It has been over four years since we started KGFS, an attempt to provide a complete suite of financial services to financially excluded low-income households in India. Our journey began in the village of Karambayyam in Thanjavur, Tamil Nadu. In that village of 3200 households that has no other formal financial institution, the KGFS branch and its three wealth managers have enrolled 2030 households and created a customised financial well-being report for each of them. Following up on these reports has resulted in the sale of 4966 insurance policies, 300 pension policies and credit disbursements of USD 2mn with no losses for this single branch. Mid-line results from an impact evaluation being conducted by Rohini Pande and Erica Field suggest that the presence of a KGFS branch has a significant impact on reducing the stock of informal, expensive debt. Over the last four years, we have built five independently managed KGFS institutions in five distinct regions of the country. These institutions together comprise a total network of 170 branches and are now serving about 300,000 households. The first of these institutions, with 68 branches in Thanjavur district of Tamil Nadu, turned profitable within four years of inception . . . Read More
A new theory of change is emerging for microfinance. People from poor households tap microfinance services to smooth consumption and build assets to protect against risks ahead of time and cope with shocks and economic stress events after they occur—leading to widespread poverty alleviation but not widespread poverty reduction.
This is the narrative coming out of the financial diaries reviewed by Portfolios of the Poor and the research summarized in Poor Economics and Due Diligence. More or less independently, perhaps in spite of that research, the microfinance industry has been adjusting toward supporting resilience strategies of the poor as it has become more sensitive to client demand – by moving toward a mix of loan, saving and other services and greater flexibility and choice to accommodate the use of microfinance for supporting diverse household needs rather than focusing just on the needs of micro entrepreneurs . . . Read More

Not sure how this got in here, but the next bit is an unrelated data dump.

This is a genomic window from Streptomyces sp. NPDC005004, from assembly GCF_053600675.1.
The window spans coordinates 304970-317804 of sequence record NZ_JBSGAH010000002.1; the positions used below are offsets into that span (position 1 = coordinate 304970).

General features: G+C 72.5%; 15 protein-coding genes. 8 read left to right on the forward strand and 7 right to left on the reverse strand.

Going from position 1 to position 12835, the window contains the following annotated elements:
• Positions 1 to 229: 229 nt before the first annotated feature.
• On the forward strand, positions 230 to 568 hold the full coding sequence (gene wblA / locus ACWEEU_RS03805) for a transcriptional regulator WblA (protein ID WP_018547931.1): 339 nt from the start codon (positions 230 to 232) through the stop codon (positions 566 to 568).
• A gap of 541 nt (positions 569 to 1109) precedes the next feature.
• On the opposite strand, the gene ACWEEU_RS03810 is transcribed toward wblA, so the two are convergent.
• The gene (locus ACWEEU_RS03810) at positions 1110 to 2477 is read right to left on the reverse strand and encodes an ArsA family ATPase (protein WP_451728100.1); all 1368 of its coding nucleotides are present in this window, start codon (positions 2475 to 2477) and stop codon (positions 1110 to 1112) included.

What’s next? Jamie Zimmerman says it's the opportunity to make government-to-person payments a major vehicle of financial inclusion.
Mobile money and electronic payments have leaped to the fore of many financial access conversations. Take the launch of the Better Than Cash Alliance (BTCA) and the recently released latest Bill & Melinda Gates Foundation (BMGF) strategy as prime examples. Some (Tim Ogden of FAI, Jesse Fripp of SBI and I for instance), have suggested tingeing the optimism over payments with caution, citing several hurdles that we must still overcome, and questions we must answer, before payments can become a financial access success story . . . Read More
One of the big changes observed in discussions over microfinance in the past few years has been increasing emphasis on discussing microfinance, rather than just microcredit. In practice this has meant a lot of discussion about microsavings, with advocates pointing to studies showing greater impacts from offering savings accounts than from offering loans.
But finance is about much more than just savings and loans. As emphasized in Portfolios of the Poor, one of the issues with living on $2 a day is that incomes for the poor are incredibly volatile, so that the $2 a day average masks days of nothing and days of higher incomes. Building up precautionary savings offers one way to help smooth these shocks, while credit provides another. But some of the shocks experienced by the poor are large enough when they occur that they wipe out savings and leave people in a position where they will struggle to either obtain loans or be able to repay them straight away . . . Read More
The microfinance space has never been a dull place. As the tumult of the last few years—debates about effectiveness, industry crises and crashes in several countries—seemingly dies down, it’s a good time to speculate about what’s next. It seems clear that “business as usual” in terms of rapid growth and expansion paired with unvarnished enthusiasm and uncritical praise is not what’s next.
So what is?
Over the next few weeks we’ll be running a series of blog posts from folks at FAI and around the financial access world offering their takes on what’s next. Some are calls to action, others are predictions, and others pose the important questions we need to answer now. If you’d like to contribute, send us a tweet @financialaccess.
Herewith are my thoughts on “What’s Next?” . . . Read More